Triple bond generation1.png
Regiochemistry of the addition of nucleophile to the triple bond[edit]

There are two possible regioisomers of benzyne with substituent (Y): triple bond can be positioned between C2 and C3 or between C3 and C4. Substituents ortho to the leaving group will lead to the triple bond between C2 and C3. Para Y and LG will lead to regioisomer with triple bond between C3 and C4. Meta substituent can afford both regioisomers as described above. In case of triple bond located between C2 and C3, electron withdrawing substituents, e.g. CF3, (EWG) will direct the nucleophile addition to place carbanion as close as possible to EWG. However, electron donating substituents, e.g. CH3, (EDG) will provide little selectivity between products. In the regioisomer where triple bond is located between C3 and C4 the effect of substituent on nucleophile addition is diminished, and mixtures of para and meta products are often obtained.[34]


Examples in total synthesis[edit]

Nucleophilic additions to arynes have been widely used in natural product total synthesis. Indeed, nucleophilic additions of arynes are some of the oldest known applications of aryne chemistry.[7] Nucleophilic addition to aryne was used in the attempted synthesis of cryptaustoline (1) and cryptowoline (2).[37]


The synthesis of the tetracyclic meroterpenoid (+)-liphagal involved an aryne intermediate.[38] Their approach employed an aryne cyclization to close the final ring of the natural product.[7]

Stoltz Liphagal.tif

Multicomponent reactions of arynes are powerful transformations that allow for rapid formation of 1,2-disubsituted arenes. Despite their potential utility, examples of multicomponent aryne reactions in natural product synthesis are scarce.[7] A four-component aryne coupling reaction was employed in the synthesis of dehydroaltenuene B.[39]

Barrette synthesis.tif

Pericyclic reactions of arynes[edit]

Dimerization and trimerization[edit]

Benzyne undergoes rapid dimerization to form biphenylene. Some routes to benzyne lead to especially rapid and high yield of this subsequent reaction.[31][33] Trimerization gives triphenylene.[40]

[4+2] cycloadditions[edit]

Benzynes can undergo [4+2] cyclization reactions. The concerted mechanism of the Diels-Alder reaction between benzyne and furan is shown below. However, many benzyne [4+2] cycloadditions are thought to proceed via a stepwise mechanism.

4+2 cycloaddition.tif

A classic example is the synthesis of 1,2,3,4-tetraphenylnaphthalene.[41] Tetrabromobenzene can react with butyllithium and furan to form a tetrahydroanthracene [42][43]

diaryne reaction with furan

[4+2] cycloadditions of arynes have been commonly applied to natural product total synthesis. The main limitation of such approach, however, is the need to use constrained dienes, such as furan and cyclopentadiene.[7] In 2009 Buszek and co-workers synthesized Herbindole A using aryne [4+2]-cycloaddition.[44] 6,7-indolyne undergoes [4+2] cycloaddition with cyclopentadiene to afford complex tetracyclic product.


[2+2] cycloadditions[edit]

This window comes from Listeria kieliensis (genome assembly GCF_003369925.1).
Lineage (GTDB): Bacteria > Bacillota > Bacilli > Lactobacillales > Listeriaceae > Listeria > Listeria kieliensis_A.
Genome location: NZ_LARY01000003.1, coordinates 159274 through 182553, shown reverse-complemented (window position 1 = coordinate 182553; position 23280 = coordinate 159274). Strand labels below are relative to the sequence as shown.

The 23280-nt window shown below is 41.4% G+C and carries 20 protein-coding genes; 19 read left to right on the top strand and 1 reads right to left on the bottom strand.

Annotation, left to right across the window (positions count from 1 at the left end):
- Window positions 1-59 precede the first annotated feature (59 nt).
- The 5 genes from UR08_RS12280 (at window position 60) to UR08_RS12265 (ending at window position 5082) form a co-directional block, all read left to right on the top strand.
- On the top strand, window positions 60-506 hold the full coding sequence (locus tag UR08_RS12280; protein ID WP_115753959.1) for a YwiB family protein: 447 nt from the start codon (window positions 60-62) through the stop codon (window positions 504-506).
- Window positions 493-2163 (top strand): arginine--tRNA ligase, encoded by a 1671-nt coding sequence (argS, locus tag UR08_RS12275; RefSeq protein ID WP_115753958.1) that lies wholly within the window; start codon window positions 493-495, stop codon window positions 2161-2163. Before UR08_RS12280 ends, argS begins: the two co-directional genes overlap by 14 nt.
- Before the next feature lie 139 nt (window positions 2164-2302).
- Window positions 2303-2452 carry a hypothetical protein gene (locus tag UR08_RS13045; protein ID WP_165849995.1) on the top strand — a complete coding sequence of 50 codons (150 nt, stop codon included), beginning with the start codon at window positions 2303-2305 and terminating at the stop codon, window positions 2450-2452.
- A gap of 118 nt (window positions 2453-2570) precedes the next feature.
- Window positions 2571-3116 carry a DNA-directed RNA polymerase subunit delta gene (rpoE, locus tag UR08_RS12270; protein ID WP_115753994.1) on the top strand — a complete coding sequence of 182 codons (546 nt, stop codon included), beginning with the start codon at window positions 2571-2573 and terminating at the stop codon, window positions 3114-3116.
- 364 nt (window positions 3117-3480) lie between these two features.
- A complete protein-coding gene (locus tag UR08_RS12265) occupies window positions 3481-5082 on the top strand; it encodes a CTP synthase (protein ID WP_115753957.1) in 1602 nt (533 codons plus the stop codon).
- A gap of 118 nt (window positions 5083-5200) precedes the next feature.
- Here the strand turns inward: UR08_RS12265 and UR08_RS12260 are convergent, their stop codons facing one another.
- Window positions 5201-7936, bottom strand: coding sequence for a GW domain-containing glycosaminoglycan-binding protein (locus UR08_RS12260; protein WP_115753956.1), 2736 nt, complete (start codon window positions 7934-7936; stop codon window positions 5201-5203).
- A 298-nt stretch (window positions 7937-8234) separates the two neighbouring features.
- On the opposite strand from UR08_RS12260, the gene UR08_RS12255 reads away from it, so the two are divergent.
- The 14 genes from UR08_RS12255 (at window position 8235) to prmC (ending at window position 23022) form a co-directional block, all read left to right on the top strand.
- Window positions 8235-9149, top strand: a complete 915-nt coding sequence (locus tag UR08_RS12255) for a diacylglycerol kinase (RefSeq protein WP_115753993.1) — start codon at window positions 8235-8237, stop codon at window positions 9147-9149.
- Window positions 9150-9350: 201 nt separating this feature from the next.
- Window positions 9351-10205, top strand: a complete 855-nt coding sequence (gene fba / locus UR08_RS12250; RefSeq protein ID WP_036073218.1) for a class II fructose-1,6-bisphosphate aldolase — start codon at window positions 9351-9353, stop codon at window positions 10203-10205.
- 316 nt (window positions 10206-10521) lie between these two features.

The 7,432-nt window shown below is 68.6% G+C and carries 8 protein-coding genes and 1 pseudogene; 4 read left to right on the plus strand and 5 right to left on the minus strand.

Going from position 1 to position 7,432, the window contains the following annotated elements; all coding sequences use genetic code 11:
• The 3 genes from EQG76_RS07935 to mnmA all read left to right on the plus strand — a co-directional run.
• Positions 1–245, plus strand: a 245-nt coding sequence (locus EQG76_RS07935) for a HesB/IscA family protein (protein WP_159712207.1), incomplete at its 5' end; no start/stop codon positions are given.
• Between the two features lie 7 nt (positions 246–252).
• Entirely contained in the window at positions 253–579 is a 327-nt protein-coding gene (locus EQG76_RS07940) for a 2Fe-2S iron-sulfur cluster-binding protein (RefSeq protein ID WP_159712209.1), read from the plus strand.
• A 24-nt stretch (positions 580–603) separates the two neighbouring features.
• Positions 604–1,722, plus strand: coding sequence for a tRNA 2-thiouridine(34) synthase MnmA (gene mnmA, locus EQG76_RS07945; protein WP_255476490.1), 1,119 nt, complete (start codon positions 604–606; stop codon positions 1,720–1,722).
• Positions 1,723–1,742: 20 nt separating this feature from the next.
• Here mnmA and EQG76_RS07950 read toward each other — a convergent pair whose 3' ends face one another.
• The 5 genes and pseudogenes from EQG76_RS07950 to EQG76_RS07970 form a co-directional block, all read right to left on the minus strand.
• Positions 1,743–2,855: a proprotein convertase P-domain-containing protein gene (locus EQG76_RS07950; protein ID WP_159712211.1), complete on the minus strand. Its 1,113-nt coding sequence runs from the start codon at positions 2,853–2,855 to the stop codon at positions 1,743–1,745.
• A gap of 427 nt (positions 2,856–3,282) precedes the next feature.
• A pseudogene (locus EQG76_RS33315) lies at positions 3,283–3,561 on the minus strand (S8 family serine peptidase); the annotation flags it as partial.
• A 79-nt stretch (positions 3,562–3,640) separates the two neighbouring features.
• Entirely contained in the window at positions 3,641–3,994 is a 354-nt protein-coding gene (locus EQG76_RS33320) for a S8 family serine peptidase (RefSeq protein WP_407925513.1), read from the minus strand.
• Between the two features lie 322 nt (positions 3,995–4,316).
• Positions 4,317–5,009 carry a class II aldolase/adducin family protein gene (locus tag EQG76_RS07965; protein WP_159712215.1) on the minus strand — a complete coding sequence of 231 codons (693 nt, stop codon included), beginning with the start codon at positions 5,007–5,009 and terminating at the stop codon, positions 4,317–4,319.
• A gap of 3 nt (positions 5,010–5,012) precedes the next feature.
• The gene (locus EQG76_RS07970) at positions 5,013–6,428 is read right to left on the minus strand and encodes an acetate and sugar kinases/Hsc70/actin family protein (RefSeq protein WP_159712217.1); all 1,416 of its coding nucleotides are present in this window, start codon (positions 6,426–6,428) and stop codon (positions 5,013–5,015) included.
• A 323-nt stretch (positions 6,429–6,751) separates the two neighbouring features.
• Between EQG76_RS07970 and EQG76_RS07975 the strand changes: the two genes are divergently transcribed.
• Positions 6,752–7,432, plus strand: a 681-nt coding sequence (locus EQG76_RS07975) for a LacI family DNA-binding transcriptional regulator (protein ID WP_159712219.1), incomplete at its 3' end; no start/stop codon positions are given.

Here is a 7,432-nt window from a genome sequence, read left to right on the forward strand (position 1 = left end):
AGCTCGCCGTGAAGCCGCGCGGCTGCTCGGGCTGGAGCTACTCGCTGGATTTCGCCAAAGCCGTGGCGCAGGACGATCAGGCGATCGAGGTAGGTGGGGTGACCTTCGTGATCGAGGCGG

Benzynes undergo [2+2] cycloaddition with a wide range of olefins. Due to electrophilic nature of benzyne, olefins bearing electron-donating substituents work best for this reaction.[45]

Due to significant byproduct formation, aryne [2+2] chemistry is rarely utilized in natural product total synthesis.[7] Nevertheless, several examples do exist. In 1982, Stevens and co-workers reported a synthesis of taxodione that utilized [2+2] cycloaddition between an aryne and a ketene acetal.[46]


Bond-insertion reactions of arynes[edit]

The first example of aryne σ-bond insertion reaction is the synthesis of Melleine in 1973.[47]


Metal-catalyzed reactions of arynes[edit]

Mori and co-workers performed a palladium-catalyzed [2+2+2]-cocyclization of aryne and diyne in their total synthesis of taiwanins C.[48]


Other dehydrobenzenes[edit]

If benzyne is 1,2-didehydrobenzene, two further isomers are possible: 1,3-didehydrobenzene and 1,4-didehydrobenzene.[11] Their energies in silico are, respectively, 106, 122, and 138 kcal/mol (444, 510, and 577 kJ/mol).[49]

Benzyne o,p,m1.tif

The interconversion of the 1,2-, 1,3- and 1,4-didehydrobenzenes has been studied.[49][50] A 1,2- to 1,3-didehydrobenzene conversion has been postulated to occur in the pyrolysis (900 °C) of the phenyl substituted aryne precursors [49] as shown below. Extremely high temperatures are required for benzyne interconversion.



In classical 1,4-didehydrobenzene experiments, heating to 300 °C, [1,6-D2]-A readily equilibrates with [3,2-D2]-B, but does not equilibrate with C or D. The simultaneous migration of deuterium atoms to form B, and the fact that none of C or D is formed can only be explained by a presence of a cyclic and symmetrical intermediate –1,4-didehydrobenzene.[51]


The Bergman cyclization proved to be even more important with the discovery of enediyne "cytostatics", compounds able to cleave double-stranded DNA. One example of enediyne cytostatic is calicheamicin, which in cell reveals a 1,4-didehydrobenzene moiety. The ability of substituted 1,4-didehydrobenzene to abstract hydrogen atoms from DNA is thought to be a key step in the biological activity of the potential antitumor/antibiotic enediyne drugs, such as calicheamicin. However, enediyne molecules tend to be very reactive and nonselective, making them poor drug candidates. Computational chemistry helped predict the behavior of 1,4-didehydrobenzene analogues that in future might help produce a drug candidates with ameliorated reactivity and high selectivity.[52]

Two states were proposed for 1,4-didehydrobenzene: singlet and triplet, with the singlet state lower in energy.[53][54] Triplet state represents two noninteracting radical centers, and hence should abstract hydrogens at the same rate as phenyl radical. However, singlet state is more stabilized than the triplet, and therefore some of the stabilizing energy will be lost in order to form the transition state for hydrogen cleavage, leading to slower hydrogen abstraction. Chen proposed the use of 1,4-didehydrobenzene analogues that have large singlet-triplet energy gaps to enhance selectivity of enediyne drug candidates.[55]

See also[edit]


  1. ^ IUPAC, Compendium of Chemical Terminology, 2nd ed. (the "Gold Book") (1997). Online corrected version:  (2006–) "Aryne".
  2. ^ IUPAC, Compendium of Chemical Terminology, 2nd ed. (the "Gold Book") (1997). Online corrected version:  (2006–) "Benzynes".